To those who oppose President Trump’s declaration of a national emergency to build more border wall, the president and his supporters are racist, heartless opportunists who are merely appealing to bigotry and ignorance for political purposes.
To those who support building more barriers and cracking down harder, the verbal and statistical gymnastics in which many engage to play down the problems caused by our porous southern border are just plain bewildering.
Cable news networks, radio talk shows and bloggers have been quick to adopt predictable narratives on the subject. The liberal outlets highlight heart-rending stories of families trying to reach U.S. soil for a better life or to escape violence or political persecution.
Conservative outlets focus on the gangs, criminals and drugs crossing the border. Both story lines contain truth, but it seems to be a case of one extreme or the other, depending on whom or what you watch and consume for news. It’s no wonder the two sides can’t begin to understand what the other side is thinking.
It doesn’t help that too many who oppose the wall paint Trump’s base as a coalition of largely white Americans who, in their simple-minded bigotry, fear anyone not like them. Or that a lot of people from where I come from think the anti-Trump forces don’t care about the future of the country.
All I can do is explain what I hear most often here in southwest Ohio, a part of the Midwest where there are, admittedly, not a lot of people from elsewhere. Yet most people here, which is strong Trump country, recognize that they themselves are the descendants of immigrants. They fully support legal immigration and we welcome newcomers into our little rural town of about 7,000 about an hour east of Cincinnati.
The steady stream of stories and anecdotes describing the positive contributions of immigrants seldom makes clear that the fight is over illegal immigration, not immigration in general. Most people, left and right, empathize with people who want to reach the United States in search of a better life, even those who try to enter illegally. But they also understand that embedded within any large group are some criminal elements. We see it as logical to take tough measures — including walls and other barriers — to make it as difficult as possible for people to circumvent the legal means of entering the United States.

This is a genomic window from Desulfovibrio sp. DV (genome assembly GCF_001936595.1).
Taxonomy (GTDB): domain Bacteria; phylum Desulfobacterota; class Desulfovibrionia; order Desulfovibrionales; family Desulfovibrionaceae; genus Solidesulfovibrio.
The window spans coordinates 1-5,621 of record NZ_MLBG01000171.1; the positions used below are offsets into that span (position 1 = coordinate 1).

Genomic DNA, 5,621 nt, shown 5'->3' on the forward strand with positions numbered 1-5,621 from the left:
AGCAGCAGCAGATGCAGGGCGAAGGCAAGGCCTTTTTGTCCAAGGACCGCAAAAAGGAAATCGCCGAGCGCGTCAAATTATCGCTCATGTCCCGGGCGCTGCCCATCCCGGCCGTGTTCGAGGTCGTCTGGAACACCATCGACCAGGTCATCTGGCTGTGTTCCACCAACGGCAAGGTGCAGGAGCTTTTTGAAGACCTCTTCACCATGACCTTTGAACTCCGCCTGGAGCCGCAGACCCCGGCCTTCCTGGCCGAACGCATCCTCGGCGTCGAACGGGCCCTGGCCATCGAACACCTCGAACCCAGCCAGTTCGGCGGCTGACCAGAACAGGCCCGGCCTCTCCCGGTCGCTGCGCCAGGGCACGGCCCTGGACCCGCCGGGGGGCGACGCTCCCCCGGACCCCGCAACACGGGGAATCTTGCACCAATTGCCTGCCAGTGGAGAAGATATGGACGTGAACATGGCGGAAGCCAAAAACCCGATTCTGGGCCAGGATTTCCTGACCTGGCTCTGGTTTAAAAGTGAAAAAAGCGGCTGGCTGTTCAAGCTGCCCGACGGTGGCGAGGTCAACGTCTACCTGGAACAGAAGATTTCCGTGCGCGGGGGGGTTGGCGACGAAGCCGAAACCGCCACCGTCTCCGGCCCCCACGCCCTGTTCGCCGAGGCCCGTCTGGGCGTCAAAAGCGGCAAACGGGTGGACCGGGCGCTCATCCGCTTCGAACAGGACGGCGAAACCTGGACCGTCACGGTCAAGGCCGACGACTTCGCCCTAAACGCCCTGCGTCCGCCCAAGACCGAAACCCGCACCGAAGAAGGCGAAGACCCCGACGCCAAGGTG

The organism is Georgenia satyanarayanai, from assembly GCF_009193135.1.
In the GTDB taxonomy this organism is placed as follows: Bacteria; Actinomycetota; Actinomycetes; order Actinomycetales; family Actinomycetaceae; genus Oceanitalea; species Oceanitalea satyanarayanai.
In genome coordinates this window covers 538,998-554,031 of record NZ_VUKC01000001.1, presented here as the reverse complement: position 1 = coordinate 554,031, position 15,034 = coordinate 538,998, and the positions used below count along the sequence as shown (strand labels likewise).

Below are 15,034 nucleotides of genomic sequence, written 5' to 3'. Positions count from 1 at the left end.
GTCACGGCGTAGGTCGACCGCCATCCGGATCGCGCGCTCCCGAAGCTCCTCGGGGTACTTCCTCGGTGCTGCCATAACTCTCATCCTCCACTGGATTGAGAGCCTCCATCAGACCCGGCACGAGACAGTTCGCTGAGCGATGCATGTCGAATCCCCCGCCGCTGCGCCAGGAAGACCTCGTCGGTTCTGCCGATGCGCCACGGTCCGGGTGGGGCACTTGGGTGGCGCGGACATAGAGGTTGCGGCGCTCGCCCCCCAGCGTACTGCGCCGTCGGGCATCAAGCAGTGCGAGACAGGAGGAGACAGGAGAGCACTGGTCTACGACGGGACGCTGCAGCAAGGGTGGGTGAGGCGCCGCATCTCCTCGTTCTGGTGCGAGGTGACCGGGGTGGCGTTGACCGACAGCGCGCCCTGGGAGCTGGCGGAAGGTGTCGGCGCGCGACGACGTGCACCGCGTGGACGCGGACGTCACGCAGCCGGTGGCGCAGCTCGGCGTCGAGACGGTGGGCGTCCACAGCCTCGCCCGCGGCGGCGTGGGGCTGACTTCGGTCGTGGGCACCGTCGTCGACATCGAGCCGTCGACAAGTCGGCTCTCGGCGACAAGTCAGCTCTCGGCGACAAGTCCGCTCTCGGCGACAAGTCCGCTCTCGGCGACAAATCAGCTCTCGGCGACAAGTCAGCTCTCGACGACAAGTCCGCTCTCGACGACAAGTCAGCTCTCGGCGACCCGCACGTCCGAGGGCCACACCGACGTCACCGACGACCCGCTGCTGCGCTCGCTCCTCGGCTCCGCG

It is standard these days for Trump’s critics to argue that his claims of a border emergency are diluted by the fact that, as the Associated Press has noted, “illegal border crossings are down from a high of 1.6 million in 2000.” That number, however, represents not how many people crossed illegally but how many were apprehended. By comparison, U.S. Customs and Border Protection statistics show apprehensions were down to just under 400,000 in fiscal 2018.
But if even “just” 400,000 people a year are crossing the border illegally, that’s still a lot of people! And that means from now through 2023, 2 million illegal more immigrants will enter the country; 4 million through 2028.
Another common argument, as The Post reported last year, is that “undocumented immigrants are considerably less likely to commit crime than native-born citizens.” For millions of Americans, the response is “So what?” Using Texas conviction rates from 2015, the Cato Institute study cited by The Post article indicated that about 1,800 of every 100,000 natural-born citizens are convicted of crimes, with about 3 of them in every 100,000 convicted of homicide. By comparison, only about 900 of every 100,000 illegal immigrants are convicted of crimes, including about 2.5 of every 100,000 who are convicted of homicide.
There’s not much we can do to prevent homicides committed by natural-born citizens, but if we can prevent, through better border enforcement, the hundreds of crimes, including homicides, carried out annually by illegal immigrants, shouldn’t we? Many of the people here in southern Ohio who support Trump think we should.
Opponents of Trump’s national emergency declaration insist there is no new emergency, and on this his supporters largely agree. To them, however, the emergency has been long-standing, with no previous president (or Congress) willing to seriously address it with the sense of urgency it demands.
House Speaker Nancy Pelosi (D-Calif.) warned Republicans that if Trump’s emergency declaration stands, it could lead to future presidents exercising such authority on the issues of gun control or climate-change regulations. How courts will ultimately rule on Trump’s emergency declaration is unknown, but a president trying to secure the border — a constitutional priority of any president — likely stands a better chance of a favorable decision than similar declarations on gun control, climate change or other domestic issues.
Despite popular portrayals to the contrary, most Americans who support building more miles of walls and better securing the border in other ways are not driven by racism, hate or ignorance. They are instead motivated by what was once considered basic common sense. Just because statistics show threats already exist inside our borders is no reason not to use every legal means possible to prevent additional threats to our safety and security from outside.